It’s hard to tell what kind of wars the future will bring, but one thing is certain: Robots will be doing much of the fighting. In fact, they already are. Last year, aerial drones flew 258,502 hours of missions—up from 27,201 in 2002. Spending on unmanned aircraft systems by the U.S. military is expected to hit $3.76 billion by 2010. Robotic warfare, long the stuff of science fiction, is now a reality.
That’s why, late last year, the British defense company BAE Systems released plans for a fast-moving, specially built home at sea for these robot warriors. That ship is the UXV Combatant concept: part warship and part next-gen carrier for unmanned craft.
From a ship-design standpoint, the best thing about unmanned vehicles is that they can be launched from small spaces that a manned craft simply can’t. “It’s a violent thing to launch an aircraft off a carrier—you can only stress the human being so much,” says Charles Thompson of BAE Systems. Take the human out of the equation, and you can launch a vehicle from a much smaller space—which saves room and allows the UXV to function both as a fast, stealthy warship and an aircraft carrier at the same time. On the UXV, two 164-foot decks joined in a V shape would slingshot unmanned vehicles into the air using electromagnetic catapults and ramps. Radars, infrared sensors and radio-frequency identification (RFID) tags could organize vehicles as they take off and land.
Although it may sound radically new, the UXV actually borrows its basic design from a ship that’s already being built: BAE’s Type 45 Daring-class destroyer, a stealthy but massive warship set to join Britain’s Royal Navy in 2009. Like the Type 45 destroyers, the UXV could measure some 500 feet long and run on diesel-powered electric turbines. Type 45s can reach a top speed of more than 27 knots, or 31 mph; the UXV should clock similar times.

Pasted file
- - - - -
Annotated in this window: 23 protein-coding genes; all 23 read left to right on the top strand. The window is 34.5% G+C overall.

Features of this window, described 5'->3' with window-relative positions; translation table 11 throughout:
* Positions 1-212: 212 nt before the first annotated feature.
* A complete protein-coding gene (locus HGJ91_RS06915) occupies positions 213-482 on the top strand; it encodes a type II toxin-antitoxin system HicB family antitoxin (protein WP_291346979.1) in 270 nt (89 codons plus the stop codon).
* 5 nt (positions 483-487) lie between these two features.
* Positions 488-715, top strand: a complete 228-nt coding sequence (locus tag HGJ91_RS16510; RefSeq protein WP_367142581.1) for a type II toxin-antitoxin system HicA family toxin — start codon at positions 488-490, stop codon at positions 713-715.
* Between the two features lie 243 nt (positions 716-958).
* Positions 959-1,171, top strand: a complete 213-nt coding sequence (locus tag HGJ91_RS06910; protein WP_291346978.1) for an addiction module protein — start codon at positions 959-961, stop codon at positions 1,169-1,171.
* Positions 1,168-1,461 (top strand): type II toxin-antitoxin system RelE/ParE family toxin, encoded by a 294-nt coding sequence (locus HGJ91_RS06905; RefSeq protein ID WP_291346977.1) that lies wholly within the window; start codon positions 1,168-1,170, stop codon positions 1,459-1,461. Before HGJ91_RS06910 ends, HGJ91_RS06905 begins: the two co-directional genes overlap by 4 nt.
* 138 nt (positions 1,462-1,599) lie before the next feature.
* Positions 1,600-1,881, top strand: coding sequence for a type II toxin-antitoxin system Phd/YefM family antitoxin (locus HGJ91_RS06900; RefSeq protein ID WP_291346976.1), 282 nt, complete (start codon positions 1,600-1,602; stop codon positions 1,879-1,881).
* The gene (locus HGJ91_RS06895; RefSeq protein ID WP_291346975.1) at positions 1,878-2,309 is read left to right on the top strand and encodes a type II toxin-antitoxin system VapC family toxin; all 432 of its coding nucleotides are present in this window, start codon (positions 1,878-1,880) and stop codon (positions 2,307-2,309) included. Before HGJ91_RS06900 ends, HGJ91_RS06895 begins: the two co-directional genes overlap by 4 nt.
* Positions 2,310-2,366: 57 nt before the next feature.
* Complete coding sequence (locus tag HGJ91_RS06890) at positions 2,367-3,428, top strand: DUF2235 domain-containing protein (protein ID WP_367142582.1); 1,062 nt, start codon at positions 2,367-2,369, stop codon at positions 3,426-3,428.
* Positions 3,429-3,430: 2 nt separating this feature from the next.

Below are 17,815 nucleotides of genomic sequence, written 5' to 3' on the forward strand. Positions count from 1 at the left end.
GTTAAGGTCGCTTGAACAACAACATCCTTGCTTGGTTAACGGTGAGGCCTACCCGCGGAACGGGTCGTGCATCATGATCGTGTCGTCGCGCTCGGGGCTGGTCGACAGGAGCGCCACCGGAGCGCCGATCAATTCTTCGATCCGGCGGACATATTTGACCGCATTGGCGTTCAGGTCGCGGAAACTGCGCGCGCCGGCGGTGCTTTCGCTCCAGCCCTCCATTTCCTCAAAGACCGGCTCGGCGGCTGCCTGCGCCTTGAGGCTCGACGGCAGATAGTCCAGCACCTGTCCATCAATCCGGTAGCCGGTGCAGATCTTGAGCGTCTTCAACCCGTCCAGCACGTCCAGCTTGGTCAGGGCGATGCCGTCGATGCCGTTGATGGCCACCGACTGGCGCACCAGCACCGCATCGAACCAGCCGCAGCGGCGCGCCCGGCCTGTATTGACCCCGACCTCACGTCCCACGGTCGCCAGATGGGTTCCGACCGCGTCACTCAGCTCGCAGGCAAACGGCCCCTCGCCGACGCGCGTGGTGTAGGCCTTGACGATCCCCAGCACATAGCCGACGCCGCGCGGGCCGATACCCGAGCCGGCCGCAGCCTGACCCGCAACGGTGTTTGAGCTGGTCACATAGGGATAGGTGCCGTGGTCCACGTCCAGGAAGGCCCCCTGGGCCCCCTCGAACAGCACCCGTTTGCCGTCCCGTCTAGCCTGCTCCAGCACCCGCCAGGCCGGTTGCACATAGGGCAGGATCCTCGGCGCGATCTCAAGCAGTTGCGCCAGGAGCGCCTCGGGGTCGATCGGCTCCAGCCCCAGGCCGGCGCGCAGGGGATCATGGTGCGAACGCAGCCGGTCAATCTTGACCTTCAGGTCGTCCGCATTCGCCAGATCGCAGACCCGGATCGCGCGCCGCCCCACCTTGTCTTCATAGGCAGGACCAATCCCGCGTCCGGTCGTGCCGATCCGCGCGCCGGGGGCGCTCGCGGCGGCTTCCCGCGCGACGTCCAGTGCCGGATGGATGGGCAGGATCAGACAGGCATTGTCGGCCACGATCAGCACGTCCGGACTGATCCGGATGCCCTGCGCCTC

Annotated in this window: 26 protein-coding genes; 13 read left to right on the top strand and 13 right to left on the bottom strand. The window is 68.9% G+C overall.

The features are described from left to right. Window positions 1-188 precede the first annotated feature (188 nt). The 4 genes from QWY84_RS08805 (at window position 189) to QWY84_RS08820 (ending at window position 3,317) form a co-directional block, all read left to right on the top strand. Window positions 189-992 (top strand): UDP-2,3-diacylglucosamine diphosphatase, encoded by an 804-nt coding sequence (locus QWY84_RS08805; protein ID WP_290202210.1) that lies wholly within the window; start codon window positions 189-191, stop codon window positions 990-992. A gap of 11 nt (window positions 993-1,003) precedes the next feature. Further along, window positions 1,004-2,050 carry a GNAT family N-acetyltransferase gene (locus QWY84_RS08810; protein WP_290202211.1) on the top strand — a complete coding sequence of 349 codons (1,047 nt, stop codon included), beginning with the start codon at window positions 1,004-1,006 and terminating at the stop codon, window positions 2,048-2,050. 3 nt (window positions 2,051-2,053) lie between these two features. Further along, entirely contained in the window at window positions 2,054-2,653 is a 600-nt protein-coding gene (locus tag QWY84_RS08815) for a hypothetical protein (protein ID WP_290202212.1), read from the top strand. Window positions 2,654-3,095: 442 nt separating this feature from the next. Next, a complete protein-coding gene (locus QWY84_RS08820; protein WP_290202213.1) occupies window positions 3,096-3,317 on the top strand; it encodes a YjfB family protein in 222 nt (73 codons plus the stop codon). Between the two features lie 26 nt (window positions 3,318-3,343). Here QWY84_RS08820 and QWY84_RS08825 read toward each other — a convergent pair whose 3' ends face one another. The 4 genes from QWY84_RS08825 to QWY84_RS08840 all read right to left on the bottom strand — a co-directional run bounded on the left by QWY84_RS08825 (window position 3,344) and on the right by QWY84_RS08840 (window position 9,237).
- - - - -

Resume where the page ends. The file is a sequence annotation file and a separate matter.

But unlike most of its predecessors, the UXV could run effectively with minimal crew. Battleships once carried hundreds of sailors; the UXV could run with a crew of only 60, enough for three shift changes, along with a handful of additional crew members to service the drones.
Ships take years to build, so to be relevant after 2020, when it’s expected to arrive, the UXV needs to be versatile. That’s why BAE engineers, working with the American defense contractor General Dynamics on a separate project, developed a concept they call “modular mission bays,” a set of plug-and-play features that would enable commanders to quickly “re-role” the boat. The UXV could change from submarine hunter to mine sweeper to a platform for supplying ground troops to a launching pad for drone-based air strikes.
When they’re not in battle, the UXV’s various drones would be stored on other ships or land bases; when the UXV receives a mission, the relevant drones would be dispatched to it. For a sub-hunting expedition, the UXV might load up with unmanned underwater vehicles, high-tech radars, torpedoes and even manned aircraft like the Super Lynx sub-hunting helicopter. On a mine-sweeping mission, it would deploy aerial drones to peer beneath the waves and destroy hidden threats. To supply ground troops in battle, it would host troop-carrying landing craft, support-attack helicopters and other armored vehicles.
The UXV should also pack enough heat to give all these assets cover. On the foredeck, missile batteries could house both surface-to-air and ship-to-ship missiles and cruise missiles. A large-caliber gun that fires six-inch munitions, 20 rounds at a time, provides incredible power for ship-to-ship fighting and for strafing a variety of targets onshore. And a 155-millimeter medium-caliber gun would return enemy fire while troops hit land.
When plans for the UXV hit the Web recently, some commenters sniped that the ship was destined to be the warship of a robot uprising. But that’s unlikely. As with today’s drones, most of the aircraft on the UXV would be controlled by remote human operators. Still, a smaller crew on board and fewer pilots in planes could mean fewer lives lost in almost any battle scenario.
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